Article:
While we were distracted the government just gave another top job to one of its big business buddies

Theresa May Government Patrick Vallance
Steve Topple

On Wednesday 8 November Theresa May’s government quietly made a new appointment to its ranks. But far from being an independent adviser, the person has come straight from one of the largest corporations on the planet. And to make matters worse, it is the second government appointment from this company in the space of a week.

The government’s latest crony

The government has made Dr. Patrick Vallance its new Chief Scientific Adviser. Announcing the role, Cabinet Secretary Sir Jeremy Heywood said:

This is an excellent appointment for the Civil Service, in an important area of government business. Patrick Vallance has already advised the government on several occasions… so he is well placed to offer the best scientific advice available… I am also looking forward to the contribution Patrick will make in leading the science community across government…

But Vallance’s CV offers another reason for his appointment. Because he is currently President of Research and Development (R&D) at pharmaceutical giant GlaxoSmithKline (GSK); having joined the multinational in 2006, he was appointed to its Board in January. And Vallance is the second government appointment from GSK in the space of a week.

Oh! You as well?

On 3 November, Sir Andrew Witty received the appointment of Chair of the NHS’ new Accelerated Access Collaborative, a programme designed to “speed up the time it takes for patients to benefit from ground-breaking products”. The programme will accelerate the time it takes new drugs to get from laboratories like GSK’s to the NHS. Witty was CEO of GSK from 2008 until March this year, and he now sits as a Director of private healthcare company UnitedHealth. UnitedHealth was NHS England boss Simon Steven’s former employer.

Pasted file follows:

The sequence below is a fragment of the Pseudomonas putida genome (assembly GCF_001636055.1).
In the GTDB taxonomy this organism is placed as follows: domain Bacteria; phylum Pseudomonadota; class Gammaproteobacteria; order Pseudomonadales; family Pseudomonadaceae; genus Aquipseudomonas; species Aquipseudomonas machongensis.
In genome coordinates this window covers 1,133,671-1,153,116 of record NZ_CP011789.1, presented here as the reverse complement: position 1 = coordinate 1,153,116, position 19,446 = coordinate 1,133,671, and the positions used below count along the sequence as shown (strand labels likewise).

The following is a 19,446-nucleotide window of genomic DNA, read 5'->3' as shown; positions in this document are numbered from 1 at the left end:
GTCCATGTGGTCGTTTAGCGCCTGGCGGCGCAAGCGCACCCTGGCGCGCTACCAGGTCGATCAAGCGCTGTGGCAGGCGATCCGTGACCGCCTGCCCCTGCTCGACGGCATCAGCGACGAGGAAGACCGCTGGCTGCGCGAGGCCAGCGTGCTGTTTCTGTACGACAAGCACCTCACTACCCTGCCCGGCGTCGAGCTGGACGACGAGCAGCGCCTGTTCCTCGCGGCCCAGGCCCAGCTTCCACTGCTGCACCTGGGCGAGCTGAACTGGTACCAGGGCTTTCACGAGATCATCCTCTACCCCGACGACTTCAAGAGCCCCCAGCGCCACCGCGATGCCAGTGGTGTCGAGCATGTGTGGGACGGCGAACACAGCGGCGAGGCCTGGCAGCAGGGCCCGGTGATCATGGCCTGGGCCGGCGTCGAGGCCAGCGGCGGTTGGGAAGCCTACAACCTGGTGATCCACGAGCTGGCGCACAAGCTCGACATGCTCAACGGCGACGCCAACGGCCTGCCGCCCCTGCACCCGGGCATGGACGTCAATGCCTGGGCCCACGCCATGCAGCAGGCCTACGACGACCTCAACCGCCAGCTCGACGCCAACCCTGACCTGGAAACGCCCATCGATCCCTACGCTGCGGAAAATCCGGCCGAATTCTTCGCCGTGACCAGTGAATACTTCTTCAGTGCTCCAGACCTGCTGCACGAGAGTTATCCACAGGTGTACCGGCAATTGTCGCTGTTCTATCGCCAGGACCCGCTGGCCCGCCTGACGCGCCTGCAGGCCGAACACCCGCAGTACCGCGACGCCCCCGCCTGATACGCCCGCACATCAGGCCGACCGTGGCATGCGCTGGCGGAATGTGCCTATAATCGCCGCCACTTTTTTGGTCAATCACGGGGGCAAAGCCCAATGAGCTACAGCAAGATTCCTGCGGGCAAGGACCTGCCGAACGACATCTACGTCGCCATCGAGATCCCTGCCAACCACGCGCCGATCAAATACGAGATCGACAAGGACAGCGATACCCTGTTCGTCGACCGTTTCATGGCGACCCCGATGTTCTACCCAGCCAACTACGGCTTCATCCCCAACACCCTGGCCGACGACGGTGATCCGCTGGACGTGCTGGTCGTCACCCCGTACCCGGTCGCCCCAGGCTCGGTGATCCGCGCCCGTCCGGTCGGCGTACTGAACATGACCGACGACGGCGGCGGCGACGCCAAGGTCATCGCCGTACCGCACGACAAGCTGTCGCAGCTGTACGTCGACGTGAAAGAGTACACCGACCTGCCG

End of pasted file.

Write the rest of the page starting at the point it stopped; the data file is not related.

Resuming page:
Both appointments come at a time when GSK is supposedly refocusing on R&D. As This Is Money reported, its new Chair Emma Walmsley:

is spearheading efforts to cut costs and concentrate on research into new drugs. Glaxo has lagged behind competitors in developing so-called ‘blockbusters’…

A history of controversy

But GSK has a history of controversy. As Martin Williams notes in his book Parliament Ltd [p28]:

In 2012 the drugs giant admitted bribing doctors and encouraging the use of unsustainable antidepressants for children. In the largest fraud settlement in US history, GSK agreed to pay out £1.9bn.

And as he also pointed out [p28]:

However, sixteen [House of Lords] peers still have a stake in the company, worth a minimum combined total of £800,000.

Most recently, on 9 October the Institute of Directors placed GSK bottom [pdf, p13] of its 103-place corporate Good Governance Report of UK’s largest companies.

Money, money, money

What both these appointments show is the continuous revolving door between big business and government, even in the medical profession. But with two men, who have vested interests in one of the world’s largest pharmaceutical companies, now residing at the heart of policy, the government is making its intentions very clear. That is, so-called ‘big pharma’ will be the driving force behind just what medication is available to patients. And whether that will be in our best interests remains to be seen.

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